The Indian arrived on Tuesday.  I know, I know.  The correct term is Native American.  But, beings I am 1/16 Native American, I feel it’s okay for me to call him an Indian.  Plus, as long as the American League continues to refer to the baseball team in Cleveland as the Indians, why can’t I use the label?

The Indian I am referring to is actually a piece of art.  A drawing of an Arizona Apache.  My parents have the same print in their home and have for years.  It was a gift given to my father and some of his fellow workers at a ranch where he did summer work.  He was a teacher in the days when teachers didn’t make a lot of money and for many years worked a summer job.  But that’s another story.

Today’s story has to do with why we have the print and the thoughts it stirs in me.

My son Jamie took a liking to the Apache print so I asked my parents to try and locate another one.  After phone calls to quite a few people, they found a friend who had a copy.  It’s numbered, signed and  was living in someone’s storage room.  On Tuesday, it became my son’s.  We have yet to frame and mount it, but we’ll get to it.

You’ll note the Apache is wearing moccasin type boots.  The mocs remind me of the saying,

Don’t judge a man until you’ve walked a mile in his moccasins.  

I recently read about the “fundamental attribution error”.  Basically we tend to judge people’s actions and base them on what we deem are their character traits, as opposed to realizing their actions might in fact be due to their particular circumstances or situation.  In turn, we recognize our own personal actions’ relation to our circumstances.  We are easier on ourselves, justifying our actions.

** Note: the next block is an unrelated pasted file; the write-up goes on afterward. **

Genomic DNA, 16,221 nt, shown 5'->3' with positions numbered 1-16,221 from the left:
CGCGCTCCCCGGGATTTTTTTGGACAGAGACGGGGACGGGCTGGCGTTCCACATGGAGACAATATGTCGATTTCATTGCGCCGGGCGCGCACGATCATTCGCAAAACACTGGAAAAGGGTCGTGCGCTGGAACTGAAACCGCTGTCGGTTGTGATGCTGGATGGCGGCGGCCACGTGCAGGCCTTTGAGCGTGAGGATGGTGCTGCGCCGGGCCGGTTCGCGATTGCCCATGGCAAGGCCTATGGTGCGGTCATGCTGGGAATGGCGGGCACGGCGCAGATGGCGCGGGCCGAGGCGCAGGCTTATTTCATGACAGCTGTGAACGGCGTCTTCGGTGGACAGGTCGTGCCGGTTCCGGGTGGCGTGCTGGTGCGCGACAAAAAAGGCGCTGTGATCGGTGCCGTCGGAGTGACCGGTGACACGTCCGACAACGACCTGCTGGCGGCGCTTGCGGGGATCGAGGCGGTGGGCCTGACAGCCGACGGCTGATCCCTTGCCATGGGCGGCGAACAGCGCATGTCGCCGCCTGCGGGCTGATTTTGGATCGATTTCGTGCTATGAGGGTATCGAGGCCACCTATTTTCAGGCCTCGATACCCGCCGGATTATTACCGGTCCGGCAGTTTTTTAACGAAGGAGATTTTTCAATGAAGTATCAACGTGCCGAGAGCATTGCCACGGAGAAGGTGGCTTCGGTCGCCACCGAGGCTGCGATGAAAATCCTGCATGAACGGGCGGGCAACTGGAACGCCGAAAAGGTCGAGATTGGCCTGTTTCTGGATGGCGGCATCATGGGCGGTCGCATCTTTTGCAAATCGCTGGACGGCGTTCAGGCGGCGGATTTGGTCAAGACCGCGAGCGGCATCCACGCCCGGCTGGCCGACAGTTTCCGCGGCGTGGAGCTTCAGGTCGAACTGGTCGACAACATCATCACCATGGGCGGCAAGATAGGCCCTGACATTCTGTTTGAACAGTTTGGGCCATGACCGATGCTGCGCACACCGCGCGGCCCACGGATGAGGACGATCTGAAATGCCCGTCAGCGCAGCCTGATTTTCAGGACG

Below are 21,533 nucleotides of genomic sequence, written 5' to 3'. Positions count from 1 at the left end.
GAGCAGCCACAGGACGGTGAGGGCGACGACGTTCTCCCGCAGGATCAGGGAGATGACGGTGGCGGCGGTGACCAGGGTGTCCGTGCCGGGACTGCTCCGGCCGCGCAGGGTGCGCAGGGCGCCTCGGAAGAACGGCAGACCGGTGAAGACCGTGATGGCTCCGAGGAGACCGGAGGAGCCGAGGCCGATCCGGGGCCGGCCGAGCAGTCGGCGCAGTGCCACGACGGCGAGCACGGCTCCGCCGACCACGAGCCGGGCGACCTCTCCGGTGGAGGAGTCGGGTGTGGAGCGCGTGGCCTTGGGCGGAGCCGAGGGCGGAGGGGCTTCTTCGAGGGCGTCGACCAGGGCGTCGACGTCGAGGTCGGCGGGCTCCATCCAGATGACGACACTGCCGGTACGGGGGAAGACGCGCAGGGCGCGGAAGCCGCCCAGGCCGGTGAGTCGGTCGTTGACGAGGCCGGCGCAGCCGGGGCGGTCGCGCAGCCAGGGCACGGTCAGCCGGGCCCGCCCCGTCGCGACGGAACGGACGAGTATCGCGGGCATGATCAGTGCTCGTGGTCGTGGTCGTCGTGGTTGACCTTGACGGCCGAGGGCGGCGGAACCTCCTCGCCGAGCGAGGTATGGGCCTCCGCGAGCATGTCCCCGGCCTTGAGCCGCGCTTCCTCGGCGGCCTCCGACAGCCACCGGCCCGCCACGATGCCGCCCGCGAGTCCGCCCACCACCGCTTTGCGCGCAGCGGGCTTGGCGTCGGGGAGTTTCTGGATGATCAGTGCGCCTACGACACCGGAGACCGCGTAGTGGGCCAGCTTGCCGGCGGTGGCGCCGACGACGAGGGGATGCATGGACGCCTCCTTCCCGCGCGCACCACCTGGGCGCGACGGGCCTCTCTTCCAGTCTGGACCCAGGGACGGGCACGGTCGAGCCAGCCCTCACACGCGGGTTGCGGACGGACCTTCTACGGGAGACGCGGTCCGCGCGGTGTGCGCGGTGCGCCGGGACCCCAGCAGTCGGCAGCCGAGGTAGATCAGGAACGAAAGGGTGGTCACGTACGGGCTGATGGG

I’ve seen this on Pinterest a few times, and although there’s much truth to it, it doesn’t take into account the fundamental attribution error:

While we shouldn’t act like a jerk, perhaps something absolutely rotten, beyond our control, has recently happened, and we just can’t simply “be nice.”

Another term for what I’m talking about is what author Gretchen Rubin labels, “cutting people slack.” More famous than Gretchen, author Flannery O’Connor, called it, “find explanations for charity.”

We live in such a reactionary society.  If someone does something we deem as rash, we’re ready to jump all over them.  Maybe we need to find out what’s making them tick.

I can be judgmental.  I can stereotype and assume.  Yet, I shouldn’t.  To be generous and loving I have to cut people slack.  I have to be willing to walk a ways in their mocs.  We are in the season of Epiphany, which is the season of light.  I need to be willing to let Light [as in God’s Light] shine on me and illumine what’s dark and hidden, in turn bringing His Light to others.

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